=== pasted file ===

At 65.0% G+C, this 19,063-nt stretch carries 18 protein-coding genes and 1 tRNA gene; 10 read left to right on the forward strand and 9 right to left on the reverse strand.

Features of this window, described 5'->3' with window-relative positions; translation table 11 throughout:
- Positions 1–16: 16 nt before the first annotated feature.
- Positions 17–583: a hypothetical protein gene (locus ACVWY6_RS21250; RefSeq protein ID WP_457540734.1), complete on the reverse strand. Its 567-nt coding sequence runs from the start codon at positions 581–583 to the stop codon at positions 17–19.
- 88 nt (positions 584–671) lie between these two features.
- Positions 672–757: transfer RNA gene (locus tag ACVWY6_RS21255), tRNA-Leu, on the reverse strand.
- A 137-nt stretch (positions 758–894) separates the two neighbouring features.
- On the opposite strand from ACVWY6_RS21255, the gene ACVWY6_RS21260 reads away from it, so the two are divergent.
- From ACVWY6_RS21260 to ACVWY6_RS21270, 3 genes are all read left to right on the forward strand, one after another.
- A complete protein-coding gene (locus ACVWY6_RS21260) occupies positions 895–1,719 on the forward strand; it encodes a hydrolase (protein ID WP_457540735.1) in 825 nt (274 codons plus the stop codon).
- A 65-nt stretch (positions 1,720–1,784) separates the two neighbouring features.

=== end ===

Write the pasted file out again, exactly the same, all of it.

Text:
At 65.0% G+C, this 19,063-nt stretch carries 18 protein-coding genes and 1 tRNA gene; 10 read left to right on the forward strand and 9 right to left on the reverse strand.

Features of this window, described 5'->3' with window-relative positions; translation table 11 throughout:
- Positions 1–16: 16 nt before the first annotated feature.
- Positions 17–583: a hypothetical protein gene (locus ACVWY6_RS21250; RefSeq protein ID WP_457540734.1), complete on the reverse strand. Its 567-nt coding sequence runs from the start codon at positions 581–583 to the stop codon at positions 17–19.
- 88 nt (positions 584–671) lie between these two features.
- Positions 672–757: transfer RNA gene (locus tag ACVWY6_RS21255), tRNA-Leu, on the reverse strand.
- A 137-nt stretch (positions 758–894) separates the two neighbouring features.
- On the opposite strand from ACVWY6_RS21255, the gene ACVWY6_RS21260 reads away from it, so the two are divergent.
- From ACVWY6_RS21260 to ACVWY6_RS21270, 3 genes are all read left to right on the forward strand, one after another.
- A complete protein-coding gene (locus ACVWY6_RS21260) occupies positions 895–1,719 on the forward strand; it encodes a hydrolase (protein ID WP_457540735.1) in 825 nt (274 codons plus the stop codon).
- A 65-nt stretch (positions 1,720–1,784) separates the two neighbouring features.